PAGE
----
When you consider the neo-violence in the Australian cultural precincts …

Comment on The answers to our grog problem will be a home brew, says Lambley by Russell Guy.

When you consider the neo-violence in the Australian cultural precincts of Mitchell Street Darwin, Todd St Alice Springs, coal mining towns of the Hunter, Kings Cross Sydney and Melbourne’s CBD, you have to wonder at the alcohol policies of politicians like Terry Mills and Campbell Newman.
Ordinary Territorians have told me that “Terry is a good bloke”, but he is living in the golden age of “can you hold one down” having a beer after work. These days, that cultural edict has morphed into having six beers or alco-pops, washed down with a bottle of wine or maybe two over dinner, at home or an eating house. Add the stray bottle of vodka into the mix and you wouldn’t be exaggerating.
All of the above involves men and women in the Aussie drinking culture normalised by policies currently being pursued by the governments of Queensland and the NT.
The point I make, that these leaders are living in the past, is backed by the fact that we are in a Multi-national Substance Abuse Supply War: a supply tsunami that carries violence to new statistical and brutal levels – found on too many streets throughout Australia, urban and increasingly outback as the mining industry expands into farming towns like Chinchilla.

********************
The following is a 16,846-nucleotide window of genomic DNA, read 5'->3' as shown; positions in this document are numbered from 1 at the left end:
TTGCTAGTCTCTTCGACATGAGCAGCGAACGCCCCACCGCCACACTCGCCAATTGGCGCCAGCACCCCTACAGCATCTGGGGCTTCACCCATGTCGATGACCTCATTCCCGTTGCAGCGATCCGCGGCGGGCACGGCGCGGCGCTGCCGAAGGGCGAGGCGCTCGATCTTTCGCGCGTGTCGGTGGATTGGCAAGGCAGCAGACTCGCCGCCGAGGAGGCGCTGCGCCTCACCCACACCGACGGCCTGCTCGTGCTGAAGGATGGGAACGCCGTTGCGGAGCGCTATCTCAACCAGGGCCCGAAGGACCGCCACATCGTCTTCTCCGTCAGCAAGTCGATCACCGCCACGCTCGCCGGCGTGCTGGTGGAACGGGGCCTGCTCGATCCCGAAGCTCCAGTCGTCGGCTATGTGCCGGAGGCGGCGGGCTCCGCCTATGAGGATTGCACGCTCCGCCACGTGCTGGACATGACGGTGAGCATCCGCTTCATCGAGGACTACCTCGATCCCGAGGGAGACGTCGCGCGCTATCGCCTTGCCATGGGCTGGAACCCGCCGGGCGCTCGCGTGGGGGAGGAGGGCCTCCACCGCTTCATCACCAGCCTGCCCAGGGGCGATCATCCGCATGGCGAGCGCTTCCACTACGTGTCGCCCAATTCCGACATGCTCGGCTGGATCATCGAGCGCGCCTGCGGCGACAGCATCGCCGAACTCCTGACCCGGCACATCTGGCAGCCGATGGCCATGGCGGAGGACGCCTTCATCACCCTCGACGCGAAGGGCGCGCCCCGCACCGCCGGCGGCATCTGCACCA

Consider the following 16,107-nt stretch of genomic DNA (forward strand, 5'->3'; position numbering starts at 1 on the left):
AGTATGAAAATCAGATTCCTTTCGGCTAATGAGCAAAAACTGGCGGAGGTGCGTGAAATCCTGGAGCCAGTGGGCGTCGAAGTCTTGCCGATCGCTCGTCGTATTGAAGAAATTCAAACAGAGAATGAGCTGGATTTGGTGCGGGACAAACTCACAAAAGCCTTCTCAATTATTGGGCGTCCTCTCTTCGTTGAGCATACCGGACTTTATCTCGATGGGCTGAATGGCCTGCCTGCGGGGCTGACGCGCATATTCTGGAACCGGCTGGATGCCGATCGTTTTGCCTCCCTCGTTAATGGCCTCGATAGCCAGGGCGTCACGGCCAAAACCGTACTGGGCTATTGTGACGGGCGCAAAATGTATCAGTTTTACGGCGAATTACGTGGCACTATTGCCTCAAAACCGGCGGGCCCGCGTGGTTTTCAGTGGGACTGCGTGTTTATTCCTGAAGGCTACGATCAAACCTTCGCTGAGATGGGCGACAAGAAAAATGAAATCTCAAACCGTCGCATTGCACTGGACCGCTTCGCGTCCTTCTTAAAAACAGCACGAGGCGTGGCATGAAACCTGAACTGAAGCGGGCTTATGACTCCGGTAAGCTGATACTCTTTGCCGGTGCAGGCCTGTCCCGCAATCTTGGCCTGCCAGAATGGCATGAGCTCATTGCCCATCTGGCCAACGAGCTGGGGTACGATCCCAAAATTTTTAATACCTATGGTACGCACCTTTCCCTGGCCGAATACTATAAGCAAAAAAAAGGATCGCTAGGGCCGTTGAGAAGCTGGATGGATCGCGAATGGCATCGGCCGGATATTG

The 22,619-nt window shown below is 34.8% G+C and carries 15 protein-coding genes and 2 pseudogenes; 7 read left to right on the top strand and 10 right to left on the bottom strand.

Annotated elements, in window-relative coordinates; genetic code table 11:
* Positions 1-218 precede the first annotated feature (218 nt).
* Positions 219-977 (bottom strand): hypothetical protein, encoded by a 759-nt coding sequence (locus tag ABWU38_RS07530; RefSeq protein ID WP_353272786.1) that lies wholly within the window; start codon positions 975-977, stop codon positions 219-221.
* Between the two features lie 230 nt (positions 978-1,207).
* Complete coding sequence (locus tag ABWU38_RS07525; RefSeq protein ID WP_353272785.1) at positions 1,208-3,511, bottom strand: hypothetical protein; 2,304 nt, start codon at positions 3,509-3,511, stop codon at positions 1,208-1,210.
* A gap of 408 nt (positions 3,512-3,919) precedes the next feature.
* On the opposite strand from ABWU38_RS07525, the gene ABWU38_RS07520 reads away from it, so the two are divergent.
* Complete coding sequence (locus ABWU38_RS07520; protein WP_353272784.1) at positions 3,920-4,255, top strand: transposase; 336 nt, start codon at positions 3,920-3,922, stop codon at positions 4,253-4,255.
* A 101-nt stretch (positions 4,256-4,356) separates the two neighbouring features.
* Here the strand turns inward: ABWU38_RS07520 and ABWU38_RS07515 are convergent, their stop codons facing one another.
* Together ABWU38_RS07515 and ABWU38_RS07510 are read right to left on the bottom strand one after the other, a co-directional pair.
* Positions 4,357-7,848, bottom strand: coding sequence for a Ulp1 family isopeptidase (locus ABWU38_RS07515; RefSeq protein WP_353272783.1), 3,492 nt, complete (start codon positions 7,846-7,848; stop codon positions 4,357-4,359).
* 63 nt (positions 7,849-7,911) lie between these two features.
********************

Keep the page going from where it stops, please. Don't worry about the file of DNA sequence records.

Some of the worst violence and self-harm is found in the back streets of remote and not so remote Aboriginal communities, but these canaries are being dwarfed by the monsters brazenly parading through white Australia in broad daylight, sucking alcohol and nitrous oxide, caffeine laced energy drink cocktails.
It beggars belief that any thinking person can recommend that alcohol legislation be relaxed. Bring back Sir Les Patterson! There’s no difference between him and our cultural commissars in Darwin and Brisbane, except, perhaps, Sir Les is not afraid to let it all hang out.
Although, I have grave fears that Sir Les would be mugged by someone too young to realise that he is a parody of what they are becoming as a result of our Honourable political leaders’ dishonourable commitment to alcohol.

Recent Comments by Russell Guy

Gallery business case far from ‘well underway’
@ Gavin Carpenter. Posted 21st August, 2018. 12:58PM: Yes, Tennant Creek is not Alice Springs and Nyinkka Nyunyu had staffing problems, but despite that cultural chestnut, it was case specific for the town, whereas I don’t think the current art gallery project proposed for Alice is.
Perhaps, because of its cultural and geographical uniqueness, Alice Springs is ungovernable except by a big stick and the Gunner Government feels (as did the Feds in denying them the right to legislate euthanasia) that they are on the right track with their approach.
Perhaps, they’re right.
It’s kind of weird that Nigel Scullion as Minister of Indigenous Affairs supported euthanasia, but getting back to economics, who funded Nyinkka Nyunyu and what do you mean by humungous?


Gallery business case far from ‘well underway’
I remember when Nyinkka Nyunyu, the Warrumungu-owned art gallery / cafe / dancing space opened in Tennant Creek some years ago, just after I’d been living there, on and off, from the mid-80s to the mid-90s.